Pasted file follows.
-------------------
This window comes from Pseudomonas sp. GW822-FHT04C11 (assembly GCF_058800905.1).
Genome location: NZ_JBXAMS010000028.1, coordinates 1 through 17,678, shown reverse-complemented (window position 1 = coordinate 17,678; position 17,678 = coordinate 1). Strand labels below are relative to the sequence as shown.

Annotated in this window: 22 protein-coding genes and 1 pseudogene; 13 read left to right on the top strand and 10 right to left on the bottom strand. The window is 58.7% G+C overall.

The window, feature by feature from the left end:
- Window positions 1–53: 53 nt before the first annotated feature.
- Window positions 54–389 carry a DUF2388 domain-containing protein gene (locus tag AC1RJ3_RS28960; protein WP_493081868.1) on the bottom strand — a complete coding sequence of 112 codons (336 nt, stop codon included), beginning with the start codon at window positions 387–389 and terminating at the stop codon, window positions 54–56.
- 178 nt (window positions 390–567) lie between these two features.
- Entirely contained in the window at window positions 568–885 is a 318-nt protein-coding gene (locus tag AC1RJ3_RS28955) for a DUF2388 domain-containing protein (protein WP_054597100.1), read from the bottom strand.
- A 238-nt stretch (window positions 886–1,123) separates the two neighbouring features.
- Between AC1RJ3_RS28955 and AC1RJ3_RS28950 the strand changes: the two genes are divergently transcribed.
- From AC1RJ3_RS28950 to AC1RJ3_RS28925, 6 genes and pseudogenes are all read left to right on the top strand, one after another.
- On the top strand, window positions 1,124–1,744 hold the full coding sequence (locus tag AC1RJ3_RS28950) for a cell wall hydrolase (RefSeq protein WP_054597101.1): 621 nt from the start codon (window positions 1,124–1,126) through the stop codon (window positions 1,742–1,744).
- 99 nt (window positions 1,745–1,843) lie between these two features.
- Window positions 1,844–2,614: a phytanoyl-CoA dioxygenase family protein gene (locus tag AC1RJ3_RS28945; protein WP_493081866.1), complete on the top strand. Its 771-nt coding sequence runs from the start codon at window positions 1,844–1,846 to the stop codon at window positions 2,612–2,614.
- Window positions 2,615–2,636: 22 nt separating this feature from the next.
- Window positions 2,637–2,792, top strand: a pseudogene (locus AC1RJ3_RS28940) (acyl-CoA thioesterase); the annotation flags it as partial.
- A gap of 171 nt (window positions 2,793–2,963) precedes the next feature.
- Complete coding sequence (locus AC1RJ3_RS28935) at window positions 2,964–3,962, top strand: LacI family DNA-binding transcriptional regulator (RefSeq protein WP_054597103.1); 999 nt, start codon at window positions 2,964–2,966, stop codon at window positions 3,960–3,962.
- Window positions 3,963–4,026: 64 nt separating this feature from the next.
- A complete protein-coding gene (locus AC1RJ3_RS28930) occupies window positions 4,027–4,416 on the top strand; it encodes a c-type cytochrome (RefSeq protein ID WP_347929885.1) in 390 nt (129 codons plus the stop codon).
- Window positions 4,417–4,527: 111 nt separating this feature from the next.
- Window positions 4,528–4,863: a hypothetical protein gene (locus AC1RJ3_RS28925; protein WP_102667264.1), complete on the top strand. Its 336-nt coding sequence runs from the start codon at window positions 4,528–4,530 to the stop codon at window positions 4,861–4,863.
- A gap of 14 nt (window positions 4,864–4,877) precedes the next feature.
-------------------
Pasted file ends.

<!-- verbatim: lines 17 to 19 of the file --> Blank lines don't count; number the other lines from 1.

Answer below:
- A gap of 171 nt (window positions 2,793–2,963) precedes the next feature.
- Complete coding sequence (locus AC1RJ3_RS28935) at window positions 2,964–3,962, top strand: LacI family DNA-binding transcriptional regulator (RefSeq protein WP_054597103.1); 999 nt, start codon at window positions 2,964–2,966, stop codon at window positions 3,960–3,962.
- Window positions 3,963–4,026: 64 nt separating this feature from the next.